If you've ever lived in a tourist town, then you know that clueless visitors are often more trouble than they (or their wallets) are worth. And because you've likely tripped over enough clueless clods, you probably already know how NOT to be one when you're the out-of-towner.
But in case you don't know, we've enumerated these 10 easily avoidable vacation pitfalls to help you enjoy your next trip and not make a Shockmaster-level ass of yourself.
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Making no attempt to blend in/trying too hard to fit in
There's a fine line to tread when visiting someplace new: you don't want to stick out like a sore thumb, but trying to avoid being "that tourist guy" can make you look like a foolish wannabe. If you simply must wear your Mets cap and dress Asics, at least follow these two basic rules: shirts with the name of the place you're visiting should only be worn once you're home, while American flag tees shouldn't be worn... at all.
Taking pictures of everything
While it's always nice to enjoy vacation photos, it's even nicer to enjoy the actual vacation. If you spend the entire trip trying to capture the absolute best shot of the Taj Mahal, it cheapens the whole experience. Not to mention, it can drive your travel partner(s) insane. Take the photo and put the camera down.
Skipping local restaurants for the stuff you eat at home
Even if you're not a diehard foodie willing to try anything once, there's really no excuse for dining at the Hard Rock Cafe in Florence. Unless you collect the pint glasses. Ok, still no. You've already spent a boatload to fly miles away from the local Cracker Barrel, so why not give the regional specialties a try? If you don't like 'em, you can at least feel justified when you tell people that fresh pasta and Chianti are totally overrated.
Breaking the law
Being an American abroad, you've already got one strike against you. Don't add fuel to the fire by starting a fight, relieving yourself on a statue, or flaunting your Buddha tattoo. If you're lucky, you'll spend an hour in a holding cell before paying a fine. If you're unlucky, the arresting officers might opt to give you a wood shampoo instead, or worse.
You might think plastic should be an acceptable form of payment in every Mumbai shirt peddler's back-alley stall, but think again. Not only is it impractical in some places, but not all shops want to pay the fees that accompany accepting credit cards. Be smart and keep cash on hand, or else you might not get to take that hilarious "Ayatolla Assaholla" tee home with you.
Complaining about how expensive/weird everything is
Getting upset because prices in England are outrageous is something you do while planning your visit to London, not while sitting down to dinner in Mayfair. Vent your frustrations/argue with your girlfriend before the trip, budget for the increased prices, then suck it up and pay the damn bill. The same goes for culture shock and etiquette: everyone knows "this isn't how it's done it back home." That's why it's not home. Do some research on local customs and try your best not to offend.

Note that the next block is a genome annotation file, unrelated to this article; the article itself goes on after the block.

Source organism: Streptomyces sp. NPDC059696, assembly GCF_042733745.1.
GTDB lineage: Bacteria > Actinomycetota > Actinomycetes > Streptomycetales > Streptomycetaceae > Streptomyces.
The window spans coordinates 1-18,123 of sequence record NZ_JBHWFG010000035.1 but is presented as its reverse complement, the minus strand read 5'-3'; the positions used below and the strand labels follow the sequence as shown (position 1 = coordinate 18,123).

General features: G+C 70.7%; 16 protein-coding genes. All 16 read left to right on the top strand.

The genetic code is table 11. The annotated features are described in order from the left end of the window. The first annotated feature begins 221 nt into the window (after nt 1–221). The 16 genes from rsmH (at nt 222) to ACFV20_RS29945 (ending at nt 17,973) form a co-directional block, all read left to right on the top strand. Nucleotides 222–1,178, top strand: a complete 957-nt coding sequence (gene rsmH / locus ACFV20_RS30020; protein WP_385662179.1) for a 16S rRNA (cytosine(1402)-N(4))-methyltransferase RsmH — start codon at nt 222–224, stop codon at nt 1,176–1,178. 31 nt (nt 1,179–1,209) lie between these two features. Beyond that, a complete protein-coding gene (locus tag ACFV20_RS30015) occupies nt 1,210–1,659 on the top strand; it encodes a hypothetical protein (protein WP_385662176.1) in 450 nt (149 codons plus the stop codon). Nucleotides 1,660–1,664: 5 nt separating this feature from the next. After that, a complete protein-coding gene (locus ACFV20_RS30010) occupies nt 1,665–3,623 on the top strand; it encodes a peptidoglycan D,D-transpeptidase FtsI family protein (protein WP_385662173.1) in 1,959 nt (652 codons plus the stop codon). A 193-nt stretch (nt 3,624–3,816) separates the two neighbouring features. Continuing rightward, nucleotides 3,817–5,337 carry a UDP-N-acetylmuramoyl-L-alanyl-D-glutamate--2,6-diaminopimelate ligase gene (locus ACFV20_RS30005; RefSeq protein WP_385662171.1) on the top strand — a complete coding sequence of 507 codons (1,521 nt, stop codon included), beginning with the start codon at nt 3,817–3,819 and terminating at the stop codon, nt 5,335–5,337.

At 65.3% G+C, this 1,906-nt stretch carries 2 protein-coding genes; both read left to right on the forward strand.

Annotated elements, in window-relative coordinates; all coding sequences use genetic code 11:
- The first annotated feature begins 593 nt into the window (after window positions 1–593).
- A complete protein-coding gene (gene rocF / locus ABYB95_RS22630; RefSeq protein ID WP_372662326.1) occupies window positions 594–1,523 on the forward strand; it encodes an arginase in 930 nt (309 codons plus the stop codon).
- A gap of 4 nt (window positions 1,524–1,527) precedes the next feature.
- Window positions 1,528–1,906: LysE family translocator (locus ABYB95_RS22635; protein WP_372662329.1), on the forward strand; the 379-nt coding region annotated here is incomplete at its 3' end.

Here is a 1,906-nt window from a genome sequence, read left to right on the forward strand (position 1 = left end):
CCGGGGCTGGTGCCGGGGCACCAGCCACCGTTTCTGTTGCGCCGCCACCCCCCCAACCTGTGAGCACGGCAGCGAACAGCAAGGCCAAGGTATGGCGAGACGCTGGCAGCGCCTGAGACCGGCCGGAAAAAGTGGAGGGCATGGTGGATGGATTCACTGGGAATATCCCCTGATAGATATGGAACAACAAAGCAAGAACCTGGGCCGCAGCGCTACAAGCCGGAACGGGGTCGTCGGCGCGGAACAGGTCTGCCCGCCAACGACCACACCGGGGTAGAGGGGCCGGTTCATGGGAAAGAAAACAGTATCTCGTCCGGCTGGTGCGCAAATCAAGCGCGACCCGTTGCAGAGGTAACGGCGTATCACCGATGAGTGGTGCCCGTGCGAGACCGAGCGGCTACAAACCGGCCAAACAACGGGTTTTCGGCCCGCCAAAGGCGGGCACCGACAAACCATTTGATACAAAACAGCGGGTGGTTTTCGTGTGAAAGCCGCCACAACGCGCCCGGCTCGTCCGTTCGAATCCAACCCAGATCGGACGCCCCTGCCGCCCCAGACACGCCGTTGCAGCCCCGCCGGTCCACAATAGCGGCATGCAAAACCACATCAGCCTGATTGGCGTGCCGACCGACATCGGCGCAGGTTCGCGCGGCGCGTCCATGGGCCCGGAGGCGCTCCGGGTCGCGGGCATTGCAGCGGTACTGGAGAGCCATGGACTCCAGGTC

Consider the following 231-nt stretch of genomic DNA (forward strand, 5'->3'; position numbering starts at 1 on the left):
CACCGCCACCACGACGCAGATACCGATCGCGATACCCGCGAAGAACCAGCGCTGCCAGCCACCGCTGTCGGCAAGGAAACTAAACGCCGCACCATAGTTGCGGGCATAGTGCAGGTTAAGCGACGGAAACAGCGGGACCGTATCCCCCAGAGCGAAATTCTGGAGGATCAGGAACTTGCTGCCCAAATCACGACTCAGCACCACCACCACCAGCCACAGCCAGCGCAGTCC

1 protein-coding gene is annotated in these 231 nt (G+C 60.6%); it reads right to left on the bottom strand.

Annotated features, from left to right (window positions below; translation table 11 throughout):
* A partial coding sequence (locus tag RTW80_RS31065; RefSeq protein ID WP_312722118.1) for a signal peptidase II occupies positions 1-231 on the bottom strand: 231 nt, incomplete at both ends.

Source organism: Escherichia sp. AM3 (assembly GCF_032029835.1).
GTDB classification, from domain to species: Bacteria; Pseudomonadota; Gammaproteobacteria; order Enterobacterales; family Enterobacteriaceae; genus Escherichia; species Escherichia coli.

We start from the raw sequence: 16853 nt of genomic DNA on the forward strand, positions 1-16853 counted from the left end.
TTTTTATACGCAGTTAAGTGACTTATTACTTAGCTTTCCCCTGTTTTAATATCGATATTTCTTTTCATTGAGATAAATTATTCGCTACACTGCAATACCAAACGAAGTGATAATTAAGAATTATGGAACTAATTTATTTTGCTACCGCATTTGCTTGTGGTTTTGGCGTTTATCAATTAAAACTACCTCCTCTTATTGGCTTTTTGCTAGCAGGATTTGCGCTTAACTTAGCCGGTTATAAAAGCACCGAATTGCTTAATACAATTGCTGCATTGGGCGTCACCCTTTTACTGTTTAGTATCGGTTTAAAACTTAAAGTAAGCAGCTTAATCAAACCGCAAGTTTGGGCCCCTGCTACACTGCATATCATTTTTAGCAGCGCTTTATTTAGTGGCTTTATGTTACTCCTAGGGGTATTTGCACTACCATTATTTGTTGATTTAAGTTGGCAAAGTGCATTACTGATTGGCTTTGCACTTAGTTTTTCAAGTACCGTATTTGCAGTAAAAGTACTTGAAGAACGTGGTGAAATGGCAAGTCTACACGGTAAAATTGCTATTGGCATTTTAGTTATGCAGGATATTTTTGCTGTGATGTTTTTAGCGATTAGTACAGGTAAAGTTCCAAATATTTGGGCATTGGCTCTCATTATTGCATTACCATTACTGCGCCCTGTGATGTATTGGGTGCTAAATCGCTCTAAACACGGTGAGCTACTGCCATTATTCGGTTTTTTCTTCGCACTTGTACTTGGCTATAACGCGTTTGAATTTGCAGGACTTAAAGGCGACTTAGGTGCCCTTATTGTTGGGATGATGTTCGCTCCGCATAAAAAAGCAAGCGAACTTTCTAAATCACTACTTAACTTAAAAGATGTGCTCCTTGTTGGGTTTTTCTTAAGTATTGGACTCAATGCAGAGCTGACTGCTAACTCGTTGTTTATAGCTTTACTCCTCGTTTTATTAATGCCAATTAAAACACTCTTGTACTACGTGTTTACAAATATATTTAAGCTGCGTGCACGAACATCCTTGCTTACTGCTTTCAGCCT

Expecting everyone to speak your language
English is one of the most commonly spoken languages in the world, and, unfortunately, this leads many a sunburnt American tourist to simply talk louder and slower when traveling abroad. Look, you don't have to learn the whole language before your trip, but at least give a few phrases a shot — hell, there are even apps that’ll do the work for you.
Over-sharing on social media
Remember that bit about taking photos? It applies here too. By posting selfies as you bike through Amsterdam, or checking into a Tibetan 7-11 on Foursquare, you're sending a message to the people who follow you: "I'm more interested in letting you know that I'm here than I am in actually being here." You might be surprised how little people care about the minutiae of your vacation.
Going someplace amazing and never leaving the resort
Sure, the San Juan Marriott is pretty awesome, but if you're going to spend every waking moment at the pool (or in the casino), you may as well have just stayed home. Stop cheating yourself and see what's out there, like the world's highest zipline, or Bioluminescent Bay, or something else, if you're not in Puerto Rico. You might not save any money in the end, but at least you'll have a legit experience you can tell your friends about at the pool (or casino) back home.
Being an oblivious pedestrian
If you're used to walking around one big city, you can probably navigate them all. But if you've never been to a place where walking is the main mode of transportation, here's a free piece of advice: stopping abruptly on a busy sidewalk is a great way to get body checked into a lamppost. Treat the sidewalk like the road, and the people like cars, and everyone'll be better off. Also, taking photos in the middle of the street's probably a bad idea just about everywhere.
Gianni Jaccoma is an editorial assistant for Thrillist Travel, and he's not usually this preachy, honest. Follow him, judgment-free, on Twitter @gjaccoma.
This article was originally published on May 16, 2014.